Lynda Williams: My mother's rule was never talk about family to outsiders. So writing about topics like the stresses caused by my father's depression were impossible. I started fictionalizing my issues by laundering them through Sci Fi. Throne Price comes closest to portraying the struggle of someone (Amel) struggling to hold the "family" together in a worsening situation. But the sexual abuse elements came from my years at the Crisis Centre and the "slut or frigid" dichotomy of coming of age at the tail end of the sexual revolution. I stripped away details until even I didn't recognize, 100%, what I was talking about through my characters. In the process, I developed my own "inside baseball" in the form of alien cultures and practices which I had to fight to keep palatable to readers. Part 4: Throne Price was written first, and it shows. It needs a re-write to bring it in line with the airier style of subsequent volumes of the saga.

Q. Offending others who identify with the culture: Is it inevitable? Is it a problem?

Lillian Cohen-Moore: You can’t please everyone. I think you run an equal risk of offending those who identify with a culture as you do those outside it. I think that’s a reality of writing, and that the problem of offending others is how it’s responded to. Whether or not you feel that you’ve erred in your portrayal, reacting in a knee-jerk, defensive fashion doesn’t help your work or your readers. It takes a lot to sit down and listen to reader concerns. If you agree with their points, then by all means do what you feel you should in order to address the issue in the present and future. Even if you don’t agree, considering the possibility that you’ve written something from a biased perspective, conscious or otherwise, encourages you to look at your work from a different angle. That’s never a bad thing.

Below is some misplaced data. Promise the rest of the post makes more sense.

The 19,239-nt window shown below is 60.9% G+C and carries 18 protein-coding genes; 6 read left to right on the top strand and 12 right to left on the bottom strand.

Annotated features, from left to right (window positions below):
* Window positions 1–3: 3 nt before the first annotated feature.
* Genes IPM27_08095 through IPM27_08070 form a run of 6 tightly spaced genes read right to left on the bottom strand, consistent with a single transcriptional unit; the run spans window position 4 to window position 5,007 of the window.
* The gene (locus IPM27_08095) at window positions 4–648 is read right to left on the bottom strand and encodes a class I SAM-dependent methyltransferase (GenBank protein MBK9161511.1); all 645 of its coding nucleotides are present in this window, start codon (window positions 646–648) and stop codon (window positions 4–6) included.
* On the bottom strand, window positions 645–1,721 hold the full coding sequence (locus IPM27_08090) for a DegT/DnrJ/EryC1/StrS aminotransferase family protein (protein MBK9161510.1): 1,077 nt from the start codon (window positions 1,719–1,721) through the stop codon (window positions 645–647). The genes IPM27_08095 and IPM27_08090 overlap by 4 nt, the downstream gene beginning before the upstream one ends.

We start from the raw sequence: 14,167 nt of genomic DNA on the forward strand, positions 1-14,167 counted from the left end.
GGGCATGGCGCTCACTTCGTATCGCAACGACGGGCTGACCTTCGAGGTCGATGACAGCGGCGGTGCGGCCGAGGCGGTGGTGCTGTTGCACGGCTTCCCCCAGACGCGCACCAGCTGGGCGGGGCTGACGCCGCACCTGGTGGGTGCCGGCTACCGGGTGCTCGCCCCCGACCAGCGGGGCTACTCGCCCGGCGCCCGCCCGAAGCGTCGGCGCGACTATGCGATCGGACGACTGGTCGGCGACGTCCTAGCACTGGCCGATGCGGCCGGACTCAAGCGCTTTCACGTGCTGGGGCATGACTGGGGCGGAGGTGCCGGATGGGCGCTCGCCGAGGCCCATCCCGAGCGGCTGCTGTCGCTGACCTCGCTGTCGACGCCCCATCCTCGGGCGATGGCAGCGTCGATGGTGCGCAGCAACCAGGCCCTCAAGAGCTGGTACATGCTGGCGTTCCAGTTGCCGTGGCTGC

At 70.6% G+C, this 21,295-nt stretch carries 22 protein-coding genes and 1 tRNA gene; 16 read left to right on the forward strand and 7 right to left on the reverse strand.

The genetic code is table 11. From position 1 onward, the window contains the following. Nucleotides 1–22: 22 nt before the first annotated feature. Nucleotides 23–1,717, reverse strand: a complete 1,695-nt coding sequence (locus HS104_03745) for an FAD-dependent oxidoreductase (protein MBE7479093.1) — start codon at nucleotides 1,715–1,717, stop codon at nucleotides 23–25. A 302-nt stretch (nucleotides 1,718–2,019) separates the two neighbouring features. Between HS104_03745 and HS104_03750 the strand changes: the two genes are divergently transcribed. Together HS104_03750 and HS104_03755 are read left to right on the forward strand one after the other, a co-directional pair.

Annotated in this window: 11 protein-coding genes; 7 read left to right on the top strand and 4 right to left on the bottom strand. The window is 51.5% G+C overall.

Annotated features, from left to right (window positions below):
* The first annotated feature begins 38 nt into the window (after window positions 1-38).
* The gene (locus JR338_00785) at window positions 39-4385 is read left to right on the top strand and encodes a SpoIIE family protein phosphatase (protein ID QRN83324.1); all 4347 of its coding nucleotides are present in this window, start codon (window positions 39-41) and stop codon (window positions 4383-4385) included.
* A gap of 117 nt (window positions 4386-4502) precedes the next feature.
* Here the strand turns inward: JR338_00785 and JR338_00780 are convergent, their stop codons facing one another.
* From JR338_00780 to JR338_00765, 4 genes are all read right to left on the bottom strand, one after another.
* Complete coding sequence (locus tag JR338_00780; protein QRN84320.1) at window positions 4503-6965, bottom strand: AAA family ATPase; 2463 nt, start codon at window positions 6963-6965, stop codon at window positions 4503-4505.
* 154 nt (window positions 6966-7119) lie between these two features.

Lynda Williams: When I started writing the Okal Rel Saga it was the adults of my middle-class life I feared offending via my sympathetic portrayal of the Vrellish, with their multiple kinds of sex partners and promiscuous behavior. I never expected to find myself, in the new millennium, worrying about whether the disdain for Vrellish excesses felt by Demish characters might offend friends who act a little Vrellishly.  Likewise, Di Mon and Ranar's affair was so avant-garde when I began developing it in the late 70s, that I was warned I'd never sell a genre book featuring a homosexual romance unless I pumped up the erotica and went for a niche market. Now I find gay-advocates annoyed with me for Di Mon's failure to come to terms, entirely, with his sexual orientation. All I can hope is that the characters are well enough drawn, all around, that they work whether or not people are sometimes offended by them.